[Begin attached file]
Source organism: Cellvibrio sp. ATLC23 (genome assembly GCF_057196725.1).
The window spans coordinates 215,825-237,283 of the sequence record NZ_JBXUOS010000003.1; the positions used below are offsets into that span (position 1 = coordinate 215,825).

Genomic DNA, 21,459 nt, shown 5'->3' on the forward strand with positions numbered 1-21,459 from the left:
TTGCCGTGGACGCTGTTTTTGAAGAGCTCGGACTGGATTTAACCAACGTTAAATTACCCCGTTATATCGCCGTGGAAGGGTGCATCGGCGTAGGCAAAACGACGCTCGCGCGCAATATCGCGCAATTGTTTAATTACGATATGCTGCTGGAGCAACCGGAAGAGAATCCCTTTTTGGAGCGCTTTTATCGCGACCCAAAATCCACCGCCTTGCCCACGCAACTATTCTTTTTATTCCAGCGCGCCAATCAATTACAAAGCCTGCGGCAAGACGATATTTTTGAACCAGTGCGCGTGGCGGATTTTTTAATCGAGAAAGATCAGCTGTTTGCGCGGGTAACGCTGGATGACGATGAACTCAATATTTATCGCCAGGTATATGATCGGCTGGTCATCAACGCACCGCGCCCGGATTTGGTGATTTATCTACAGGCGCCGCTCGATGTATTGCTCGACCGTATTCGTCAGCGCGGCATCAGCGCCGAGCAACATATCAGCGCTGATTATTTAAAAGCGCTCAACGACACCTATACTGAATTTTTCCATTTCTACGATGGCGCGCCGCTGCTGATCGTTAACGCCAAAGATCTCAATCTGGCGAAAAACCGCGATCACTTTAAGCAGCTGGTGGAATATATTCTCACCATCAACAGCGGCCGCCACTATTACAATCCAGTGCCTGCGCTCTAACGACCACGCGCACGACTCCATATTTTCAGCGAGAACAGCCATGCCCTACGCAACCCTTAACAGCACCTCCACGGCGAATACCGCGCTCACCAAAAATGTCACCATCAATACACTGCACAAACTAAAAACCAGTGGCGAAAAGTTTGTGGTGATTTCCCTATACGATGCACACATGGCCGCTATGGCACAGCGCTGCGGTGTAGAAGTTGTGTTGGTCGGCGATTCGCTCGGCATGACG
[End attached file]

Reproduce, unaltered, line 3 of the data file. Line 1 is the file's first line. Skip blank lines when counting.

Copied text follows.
Genomic DNA, 21,459 nt, shown 5'->3' on the forward strand with positions numbered 1-21,459 from the left: